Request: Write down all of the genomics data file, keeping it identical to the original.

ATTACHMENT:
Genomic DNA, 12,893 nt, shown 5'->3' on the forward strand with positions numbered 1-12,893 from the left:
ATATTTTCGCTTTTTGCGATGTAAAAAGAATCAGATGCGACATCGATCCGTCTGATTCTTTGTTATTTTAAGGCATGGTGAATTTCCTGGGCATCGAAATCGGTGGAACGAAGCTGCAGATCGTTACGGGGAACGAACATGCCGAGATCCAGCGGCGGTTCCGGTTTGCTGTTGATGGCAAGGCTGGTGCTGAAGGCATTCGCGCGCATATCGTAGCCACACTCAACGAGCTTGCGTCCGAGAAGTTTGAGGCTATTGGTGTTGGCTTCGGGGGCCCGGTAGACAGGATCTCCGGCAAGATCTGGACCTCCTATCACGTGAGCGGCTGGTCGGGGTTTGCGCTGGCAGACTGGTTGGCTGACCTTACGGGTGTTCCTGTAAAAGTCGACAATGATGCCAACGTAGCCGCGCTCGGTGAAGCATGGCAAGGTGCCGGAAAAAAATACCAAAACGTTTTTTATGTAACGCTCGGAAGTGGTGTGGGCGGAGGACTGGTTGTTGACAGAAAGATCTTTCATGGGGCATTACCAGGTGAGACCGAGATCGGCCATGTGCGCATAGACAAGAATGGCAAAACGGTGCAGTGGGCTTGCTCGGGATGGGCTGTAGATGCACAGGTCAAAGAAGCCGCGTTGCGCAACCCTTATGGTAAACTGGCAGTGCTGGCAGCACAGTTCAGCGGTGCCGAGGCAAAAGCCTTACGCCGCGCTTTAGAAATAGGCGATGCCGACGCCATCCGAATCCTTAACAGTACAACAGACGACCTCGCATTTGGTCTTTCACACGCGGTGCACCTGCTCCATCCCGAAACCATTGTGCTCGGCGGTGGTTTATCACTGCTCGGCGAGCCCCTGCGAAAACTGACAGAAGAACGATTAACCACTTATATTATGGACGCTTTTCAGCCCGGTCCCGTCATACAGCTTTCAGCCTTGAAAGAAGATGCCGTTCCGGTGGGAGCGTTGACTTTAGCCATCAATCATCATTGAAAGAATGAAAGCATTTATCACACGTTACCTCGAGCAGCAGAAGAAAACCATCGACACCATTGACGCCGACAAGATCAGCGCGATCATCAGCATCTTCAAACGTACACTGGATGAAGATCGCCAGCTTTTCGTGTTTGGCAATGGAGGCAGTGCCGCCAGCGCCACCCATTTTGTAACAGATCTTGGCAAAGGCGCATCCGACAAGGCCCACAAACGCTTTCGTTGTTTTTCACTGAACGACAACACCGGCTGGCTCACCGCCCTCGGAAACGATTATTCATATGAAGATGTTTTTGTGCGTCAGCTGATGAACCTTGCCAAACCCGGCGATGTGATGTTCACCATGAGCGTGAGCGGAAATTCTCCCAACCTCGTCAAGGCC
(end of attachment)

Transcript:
Genomic DNA, 12,893 nt, shown 5'->3' on the forward strand with positions numbered 1-12,893 from the left:
ATATTTTCGCTTTTTGCGATGTAAAAAGAATCAGATGCGACATCGATCCGTCTGATTCTTTGTTATTTTAAGGCATGGTGAATTTCCTGGGCATCGAAATCGGTGGAACGAAGCTGCAGATCGTTACGGGGAACGAACATGCCGAGATCCAGCGGCGGTTCCGGTTTGCTGTTGATGGCAAGGCTGGTGCTGAAGGCATTCGCGCGCATATCGTAGCCACACTCAACGAGCTTGCGTCCGAGAAGTTTGAGGCTATTGGTGTTGGCTTCGGGGGCCCGGTAGACAGGATCTCCGGCAAGATCTGGACCTCCTATCACGTGAGCGGCTGGTCGGGGTTTGCGCTGGCAGACTGGTTGGCTGACCTTACGGGTGTTCCTGTAAAAGTCGACAATGATGCCAACGTAGCCGCGCTCGGTGAAGCATGGCAAGGTGCCGGAAAAAAATACCAAAACGTTTTTTATGTAACGCTCGGAAGTGGTGTGGGCGGAGGACTGGTTGTTGACAGAAAGATCTTTCATGGGGCATTACCAGGTGAGACCGAGATCGGCCATGTGCGCATAGACAAGAATGGCAAAACGGTGCAGTGGGCTTGCTCGGGATGGGCTGTAGATGCACAGGTCAAAGAAGCCGCGTTGCGCAACCCTTATGGTAAACTGGCAGTGCTGGCAGCACAGTTCAGCGGTGCCGAGGCAAAAGCCTTACGCCGCGCTTTAGAAATAGGCGATGCCGACGCCATCCGAATCCTTAACAGTACAACAGACGACCTCGCATTTGGTCTTTCACACGCGGTGCACCTGCTCCATCCCGAAACCATTGTGCTCGGCGGTGGTTTATCACTGCTCGGCGAGCCCCTGCGAAAACTGACAGAAGAACGATTAACCACTTATATTATGGACGCTTTTCAGCCCGGTCCCGTCATACAGCTTTCAGCCTTGAAAGAAGATGCCGTTCCGGTGGGAGCGTTGACTTTAGCCATCAATCATCATTGAAAGAATGAAAGCATTTATCACACGTTACCTCGAGCAGCAGAAGAAAACCATCGACACCATTGACGCCGACAAGATCAGCGCGATCATCAGCATCTTCAAACGTACACTGGATGAAGATCGCCAGCTTTTCGTGTTTGGCAATGGAGGCAGTGCCGCCAGCGCCACCCATTTTGTAACAGATCTTGGCAAAGGCGCATCCGACAAGGCCCACAAACGCTTTCGTTGTTTTTCACTGAACGACAACACCGGCTGGCTCACCGCCCTCGGAAACGATTATTCATATGAAGATGTTTTTGTGCGTCAGCTGATGAACCTTGCCAAACCCGGCGATGTGATGTTCACCATGAGCGTGAGCGGAAATTCTCCCAACCTCGTCAAGGCC